• The eight-point matroid of a square antiprism.
• The matroid obtained by relaxing the unique pair of disjoint circuit-hyperplanes of the square antiprism.

This result won the 2003 Fulkerson Prize for its authors Jim Geelen, A. M. H. Gerards, and A. Kapoor.[10]

For GF(5), several forbidden minors on up to 12 elements are known,[11] but it is not known whether the list is complete.

## Reported proof

Geoff Whittle announced during a 2013 visit to the UK that he, Jim Geelen, and Bert Gerards had solved Rota's conjecture. The collaboration involved intense visits where the researchers sat in a room together, all day every day, in front of a whiteboard.[12] It would take them years to write up their research in its entirety and publish it.[13][14] An outline of the proof appeared 2014 in the Notices of the American Mathematical Society.[15] Only one paper by the same authors, related to this conjecture, has subsequently appeared.[16]

## References

1. ^ Rota, Gian-Carlo (1971), "Combinatorial theory, old and new", Actes du Congrès International des Mathématiciens (Nice, 1970), Tome 3, Paris: Gauthier-Villars, pp. 229–233, MR 0505646.
2. ^ "Solving Rota's conjecture" (PDF), Notices of the American Mathematical Society: 736–743, Aug 17, 2014
3. ^ Vámos, P. (1978), "The missing axiom of matroid theory is lost forever", Journal of the London Mathematical Society, Second Series, 18 (3): 403–408, doi:10.1112/jlms/s2-18.3.403, MR 0518224.
4. ^ Tutte, W. T. (1958), "A homotopy theorem for matroids. I, II", Transactions of the American Mathematical Society, 88: 144–174, doi:10.2307/1993244, MR 0101526.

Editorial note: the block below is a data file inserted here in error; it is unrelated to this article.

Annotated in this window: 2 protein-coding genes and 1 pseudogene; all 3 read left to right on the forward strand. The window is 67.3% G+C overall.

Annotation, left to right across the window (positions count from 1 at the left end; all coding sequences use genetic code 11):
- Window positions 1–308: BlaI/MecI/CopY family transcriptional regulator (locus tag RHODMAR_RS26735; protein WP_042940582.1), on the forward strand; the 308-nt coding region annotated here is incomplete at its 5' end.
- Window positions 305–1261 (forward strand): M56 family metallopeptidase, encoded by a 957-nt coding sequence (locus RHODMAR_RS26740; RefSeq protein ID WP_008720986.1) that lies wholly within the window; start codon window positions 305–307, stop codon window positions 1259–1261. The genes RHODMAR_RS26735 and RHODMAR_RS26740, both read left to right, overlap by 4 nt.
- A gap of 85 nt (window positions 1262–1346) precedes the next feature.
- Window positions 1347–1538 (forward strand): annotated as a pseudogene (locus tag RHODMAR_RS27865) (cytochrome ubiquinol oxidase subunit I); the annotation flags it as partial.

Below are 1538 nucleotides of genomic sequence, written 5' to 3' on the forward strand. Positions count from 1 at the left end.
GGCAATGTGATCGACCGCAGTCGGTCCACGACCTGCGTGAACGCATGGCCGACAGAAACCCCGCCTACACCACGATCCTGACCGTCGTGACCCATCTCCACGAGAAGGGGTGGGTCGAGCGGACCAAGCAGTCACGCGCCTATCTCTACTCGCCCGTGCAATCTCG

5. ^ Tutte, W. T. (1965), "Lectures on matroids", Journal of Research of the National Bureau of Standards, 69B: 1–47, doi:10.6028/jres.069b.001, MR 0179781. See in particular section 5.3, "Characterization of binary matroids", p.17.
6. ^ Bixby, Robert E. (1979), "On Reid's characterization of the ternary matroids", Journal of Combinatorial Theory, Series B, 26 (2): 174–204, doi:10.1016/0095-8956(79)90056-X, MR 0532587. Bixby attributes this characterization of ternary matroids to Ralph Reid.
7. ^ a b Seymour, P. D. (1979), "Matroid representation over GF(3)", Journal of Combinatorial Theory, Series B, 26 (2): 159–173, doi:10.1016/0095-8956(79)90055-8, MR 0532586.
8. ^ Geelen, J. F.; Gerards, A. M. H.; Kapoor, A. (2000), "The excluded minors for GF(4)-representable matroids" (PDF), Journal of Combinatorial Theory, Series B, 79 (2): 247–299, doi:10.1006/jctb.2000.1963, MR 1769191, archived from the original (PDF) on 2010-09-24.
9. ^ Kelly, L. M.; Moser, W. O. J. (1958), "On the number of ordinary lines determined by n points", Can. J. Math., 10: 210–219, doi:10.4153/CJM-1958-024-6.
10. ^ 2003 Fulkerson Prize citation, retrieved 2012-08-18.
11. ^ Betten, A.; Kingan, R. J.; Kingan, S. R. (2007), "A note on GF(5)-representable matroids" (PDF), MATCH Communications in Mathematical and in Computer Chemistry, 58 (2): 511–521, MR 2357372.
12. ^ Geelen, Gerards and Whittle announce a proof of Rota's conjecture University of Waterloo, August 28, 2013
13. ^ Rota's Conjecture: Researcher solves 40-year-old math problem PhysOrg, August 15, 2013.
14. ^ CWI researcher proves famous Rota’s Conjecture Archived 2013-10-26 at the Wayback Machine CWI, August 22, 2013.
15. ^ "Solving Rota's conjecture" (PDF), Notices of the American Mathematical Society: 736–743, Aug 17, 2014
16. ^ Geelen, Jim; Gerards, Bert; Whittle, Geoff (2015), "The highly connected matroids in minor-closed classes", Annals of Combinatorics, 19 (1): 107–123, arXiv:1312.5012, doi:10.1007/s00026-015-0251-3, MR 3319863